Antiquity bequeathed a linguistically contaminated term that led to the point where at least seven different meanings could be assigned to the word. Being a new invention, however, the emblem was free to define itself. Thus, it could be a species of epigram,6 or a symbolic, identifying attribute held by an allegorical personification. The Oxford English Dictionary can define the term as a verbal construct, fable or allegory that might be expressed pictorially, or as an image, a drawing or picture expressing a moral fable or allegory.

The taxonomical question becomes further muddied when we look at closely related linguistic forms in various vernacular traditions: impresa in Italian and empresa in Spanish in many cases also refer to what we would commonly accept as emblems. Symbola, like their vernacular equivalents devises, or devices, could. Poosees posies became an English appropriation of the term emblema. The hieroglyph inspired and formed the basis of emblematic constructs.

Collections of learned imagery, iconologies, images of gods and goddesses were also sources for, or drew on, emblems and emblem books. I say nothing at this time of the parable, the illustrated beast fable, the illustrated proverb, the reverses of medals, the rebus or the enigma. A cautionary case, which illustrates the depth of the problem, is the term theologia symbolica. To a seventeenth-century German Protestant theologian, it would have referred, not to a book of Christian symbols, but to theological arguments concerning the Creed.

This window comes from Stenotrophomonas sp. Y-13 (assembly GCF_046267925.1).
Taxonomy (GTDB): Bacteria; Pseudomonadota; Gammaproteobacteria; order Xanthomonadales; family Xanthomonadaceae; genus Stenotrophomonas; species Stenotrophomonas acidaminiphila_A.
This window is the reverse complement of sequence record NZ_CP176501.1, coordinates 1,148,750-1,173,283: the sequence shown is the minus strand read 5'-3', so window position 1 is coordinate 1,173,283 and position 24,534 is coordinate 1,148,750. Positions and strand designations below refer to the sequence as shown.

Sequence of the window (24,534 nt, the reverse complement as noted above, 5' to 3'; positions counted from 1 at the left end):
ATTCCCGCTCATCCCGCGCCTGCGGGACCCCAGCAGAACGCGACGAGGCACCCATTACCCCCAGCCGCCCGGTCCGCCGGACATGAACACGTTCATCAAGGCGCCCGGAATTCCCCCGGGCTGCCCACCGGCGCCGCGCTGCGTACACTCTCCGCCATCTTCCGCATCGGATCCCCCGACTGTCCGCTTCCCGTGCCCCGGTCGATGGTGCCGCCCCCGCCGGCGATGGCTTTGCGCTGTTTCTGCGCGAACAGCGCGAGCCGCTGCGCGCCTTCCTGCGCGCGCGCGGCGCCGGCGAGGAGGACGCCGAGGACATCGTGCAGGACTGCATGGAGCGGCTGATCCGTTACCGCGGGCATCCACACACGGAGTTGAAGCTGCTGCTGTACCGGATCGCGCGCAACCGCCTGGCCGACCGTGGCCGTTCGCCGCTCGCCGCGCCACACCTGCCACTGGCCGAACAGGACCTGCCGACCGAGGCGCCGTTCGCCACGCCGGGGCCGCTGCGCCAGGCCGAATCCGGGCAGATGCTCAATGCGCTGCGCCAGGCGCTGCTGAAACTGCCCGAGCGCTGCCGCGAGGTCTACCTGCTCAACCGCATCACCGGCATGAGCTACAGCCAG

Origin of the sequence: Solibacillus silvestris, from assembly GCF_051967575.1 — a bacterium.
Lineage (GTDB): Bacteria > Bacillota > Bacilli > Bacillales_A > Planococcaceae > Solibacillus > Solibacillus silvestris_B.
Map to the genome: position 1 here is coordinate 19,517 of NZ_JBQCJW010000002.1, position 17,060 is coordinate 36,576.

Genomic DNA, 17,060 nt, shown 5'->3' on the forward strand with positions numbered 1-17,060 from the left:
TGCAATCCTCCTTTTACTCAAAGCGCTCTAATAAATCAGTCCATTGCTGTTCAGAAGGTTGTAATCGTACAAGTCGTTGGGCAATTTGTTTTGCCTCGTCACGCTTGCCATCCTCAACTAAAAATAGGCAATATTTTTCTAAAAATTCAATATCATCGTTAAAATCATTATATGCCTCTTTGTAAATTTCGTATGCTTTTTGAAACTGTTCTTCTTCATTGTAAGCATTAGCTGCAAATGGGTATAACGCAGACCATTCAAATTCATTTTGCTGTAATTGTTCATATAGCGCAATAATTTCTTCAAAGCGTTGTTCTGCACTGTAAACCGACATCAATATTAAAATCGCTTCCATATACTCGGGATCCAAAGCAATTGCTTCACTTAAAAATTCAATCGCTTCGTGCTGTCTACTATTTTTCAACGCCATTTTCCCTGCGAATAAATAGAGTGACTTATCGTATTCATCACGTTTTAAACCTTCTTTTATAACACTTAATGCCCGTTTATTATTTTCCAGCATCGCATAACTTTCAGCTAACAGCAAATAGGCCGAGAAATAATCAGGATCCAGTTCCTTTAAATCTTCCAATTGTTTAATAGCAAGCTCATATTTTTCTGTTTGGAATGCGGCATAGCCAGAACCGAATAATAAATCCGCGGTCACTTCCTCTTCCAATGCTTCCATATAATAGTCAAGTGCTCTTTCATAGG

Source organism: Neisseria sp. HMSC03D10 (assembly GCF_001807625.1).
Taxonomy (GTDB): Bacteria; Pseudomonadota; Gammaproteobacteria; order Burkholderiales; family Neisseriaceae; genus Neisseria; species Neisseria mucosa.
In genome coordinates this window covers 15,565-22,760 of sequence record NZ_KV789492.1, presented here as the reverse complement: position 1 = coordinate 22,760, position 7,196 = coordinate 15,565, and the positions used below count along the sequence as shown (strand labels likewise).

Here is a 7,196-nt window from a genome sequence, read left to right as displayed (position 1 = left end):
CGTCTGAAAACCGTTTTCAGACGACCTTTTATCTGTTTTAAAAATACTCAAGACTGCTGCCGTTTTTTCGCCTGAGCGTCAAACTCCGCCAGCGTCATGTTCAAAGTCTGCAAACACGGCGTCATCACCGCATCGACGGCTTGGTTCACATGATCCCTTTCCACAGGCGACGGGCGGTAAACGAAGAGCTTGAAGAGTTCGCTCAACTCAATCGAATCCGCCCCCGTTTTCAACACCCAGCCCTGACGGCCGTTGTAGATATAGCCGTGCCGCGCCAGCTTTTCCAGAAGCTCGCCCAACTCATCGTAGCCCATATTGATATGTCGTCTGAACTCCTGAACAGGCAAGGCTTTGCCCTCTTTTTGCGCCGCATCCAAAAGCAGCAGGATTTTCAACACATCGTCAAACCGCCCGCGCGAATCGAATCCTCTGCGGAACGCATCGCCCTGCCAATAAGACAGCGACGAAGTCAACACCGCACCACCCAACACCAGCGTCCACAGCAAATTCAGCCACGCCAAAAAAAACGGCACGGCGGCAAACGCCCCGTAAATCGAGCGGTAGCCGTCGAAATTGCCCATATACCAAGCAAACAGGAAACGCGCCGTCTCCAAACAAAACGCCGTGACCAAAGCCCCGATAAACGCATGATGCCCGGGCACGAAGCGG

What one can say with certainty, however, is that around the beginning of the sixteenth century, a number of essentially new symbolic forms were invented or rediscovered. Variously described as imprese, emblems, iconologies, symbologies, Imagini de i Dei, Mythologia, hieroglyphs, symbola or icones, these works collectively bear witness to a systematic programme of composing, compiling, transposing and recording allegorical imagery.